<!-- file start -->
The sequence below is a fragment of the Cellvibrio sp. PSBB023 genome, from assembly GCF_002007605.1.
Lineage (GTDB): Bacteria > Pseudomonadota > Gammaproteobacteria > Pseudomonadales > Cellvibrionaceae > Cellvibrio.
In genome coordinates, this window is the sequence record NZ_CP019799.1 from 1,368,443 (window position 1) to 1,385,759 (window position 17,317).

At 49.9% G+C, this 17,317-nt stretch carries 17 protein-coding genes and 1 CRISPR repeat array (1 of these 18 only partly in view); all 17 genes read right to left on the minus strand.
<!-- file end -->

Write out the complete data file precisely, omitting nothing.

The sequence below is a fragment of the Cellvibrio sp. PSBB023 genome, from assembly GCF_002007605.1.
Lineage (GTDB): Bacteria > Pseudomonadota > Gammaproteobacteria > Pseudomonadales > Cellvibrionaceae > Cellvibrio.
In genome coordinates, this window is the sequence record NZ_CP019799.1 from 1,368,443 (window position 1) to 1,385,759 (window position 17,317).

At 49.9% G+C, this 17,317-nt stretch carries 17 protein-coding genes and 1 CRISPR repeat array (1 of these 18 only partly in view); all 17 genes read right to left on the minus strand.